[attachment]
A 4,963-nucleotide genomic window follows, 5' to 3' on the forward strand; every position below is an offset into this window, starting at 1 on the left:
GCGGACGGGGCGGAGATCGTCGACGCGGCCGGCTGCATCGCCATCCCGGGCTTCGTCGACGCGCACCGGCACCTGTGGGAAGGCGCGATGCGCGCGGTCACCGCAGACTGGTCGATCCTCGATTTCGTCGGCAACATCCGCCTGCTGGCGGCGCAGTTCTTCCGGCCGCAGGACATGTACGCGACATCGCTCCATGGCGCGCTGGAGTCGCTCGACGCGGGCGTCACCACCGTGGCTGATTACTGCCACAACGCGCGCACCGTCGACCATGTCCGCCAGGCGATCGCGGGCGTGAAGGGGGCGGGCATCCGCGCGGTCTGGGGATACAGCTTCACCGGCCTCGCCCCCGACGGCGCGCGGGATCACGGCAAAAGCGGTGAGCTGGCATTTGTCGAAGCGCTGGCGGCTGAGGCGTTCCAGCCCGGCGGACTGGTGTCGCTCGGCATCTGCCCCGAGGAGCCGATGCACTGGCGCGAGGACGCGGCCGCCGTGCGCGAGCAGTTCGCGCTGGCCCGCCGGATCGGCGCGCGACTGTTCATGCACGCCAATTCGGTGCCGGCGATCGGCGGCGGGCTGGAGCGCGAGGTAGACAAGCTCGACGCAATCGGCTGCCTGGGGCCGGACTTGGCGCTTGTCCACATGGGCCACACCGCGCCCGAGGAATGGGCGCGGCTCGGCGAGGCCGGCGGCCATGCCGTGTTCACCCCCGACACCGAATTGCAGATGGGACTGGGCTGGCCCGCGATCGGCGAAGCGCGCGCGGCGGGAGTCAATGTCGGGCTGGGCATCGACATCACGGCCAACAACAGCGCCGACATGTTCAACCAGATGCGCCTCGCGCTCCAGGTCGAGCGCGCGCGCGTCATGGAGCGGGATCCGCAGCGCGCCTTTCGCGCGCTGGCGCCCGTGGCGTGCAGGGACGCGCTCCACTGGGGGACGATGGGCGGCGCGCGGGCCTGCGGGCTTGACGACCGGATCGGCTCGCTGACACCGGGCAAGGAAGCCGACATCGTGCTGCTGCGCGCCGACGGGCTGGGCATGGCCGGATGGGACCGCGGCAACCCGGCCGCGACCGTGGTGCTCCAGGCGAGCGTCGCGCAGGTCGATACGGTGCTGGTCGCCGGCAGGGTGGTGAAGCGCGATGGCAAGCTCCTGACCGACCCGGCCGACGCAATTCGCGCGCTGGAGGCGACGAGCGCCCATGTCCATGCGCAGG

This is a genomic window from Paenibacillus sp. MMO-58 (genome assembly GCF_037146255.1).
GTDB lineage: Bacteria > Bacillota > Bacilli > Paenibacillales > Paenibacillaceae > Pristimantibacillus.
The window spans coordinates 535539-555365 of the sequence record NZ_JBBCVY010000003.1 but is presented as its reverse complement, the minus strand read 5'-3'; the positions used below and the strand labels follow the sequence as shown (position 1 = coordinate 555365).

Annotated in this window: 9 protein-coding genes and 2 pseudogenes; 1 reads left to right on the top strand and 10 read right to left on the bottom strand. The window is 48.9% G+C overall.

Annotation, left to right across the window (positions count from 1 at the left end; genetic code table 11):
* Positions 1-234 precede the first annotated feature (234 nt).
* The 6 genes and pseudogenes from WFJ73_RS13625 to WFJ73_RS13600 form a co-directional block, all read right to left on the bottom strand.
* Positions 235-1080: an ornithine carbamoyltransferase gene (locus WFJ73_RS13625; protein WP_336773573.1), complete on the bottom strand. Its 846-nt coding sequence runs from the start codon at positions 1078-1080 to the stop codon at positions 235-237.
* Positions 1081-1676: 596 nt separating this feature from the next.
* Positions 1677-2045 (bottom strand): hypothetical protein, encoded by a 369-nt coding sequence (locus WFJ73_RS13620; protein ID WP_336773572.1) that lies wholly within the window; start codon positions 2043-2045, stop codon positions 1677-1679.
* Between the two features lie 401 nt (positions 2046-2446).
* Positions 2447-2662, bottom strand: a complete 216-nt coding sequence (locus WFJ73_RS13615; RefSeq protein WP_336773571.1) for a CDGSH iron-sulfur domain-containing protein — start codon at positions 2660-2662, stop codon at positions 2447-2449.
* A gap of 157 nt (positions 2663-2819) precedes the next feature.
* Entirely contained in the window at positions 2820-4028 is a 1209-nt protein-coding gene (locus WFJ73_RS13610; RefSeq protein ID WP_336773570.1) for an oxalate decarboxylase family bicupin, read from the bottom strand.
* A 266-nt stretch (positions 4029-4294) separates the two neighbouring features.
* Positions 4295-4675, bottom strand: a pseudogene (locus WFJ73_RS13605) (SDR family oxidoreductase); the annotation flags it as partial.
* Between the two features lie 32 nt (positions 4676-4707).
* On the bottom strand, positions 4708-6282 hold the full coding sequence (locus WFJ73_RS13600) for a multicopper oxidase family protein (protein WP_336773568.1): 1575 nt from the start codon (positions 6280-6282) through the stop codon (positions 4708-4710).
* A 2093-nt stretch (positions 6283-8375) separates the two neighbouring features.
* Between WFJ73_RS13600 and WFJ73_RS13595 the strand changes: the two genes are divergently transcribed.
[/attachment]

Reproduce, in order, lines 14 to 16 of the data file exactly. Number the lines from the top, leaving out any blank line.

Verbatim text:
* Positions 2447-2662, bottom strand: a complete 216-nt coding sequence (locus WFJ73_RS13615; RefSeq protein WP_336773571.1) for a CDGSH iron-sulfur domain-containing protein — start codon at positions 2660-2662, stop codon at positions 2447-2449.
* A gap of 157 nt (positions 2663-2819) precedes the next feature.
* Entirely contained in the window at positions 2820-4028 is a 1209-nt protein-coding gene (locus WFJ73_RS13610; RefSeq protein ID WP_336773570.1) for an oxalate decarboxylase family bicupin, read from the bottom strand.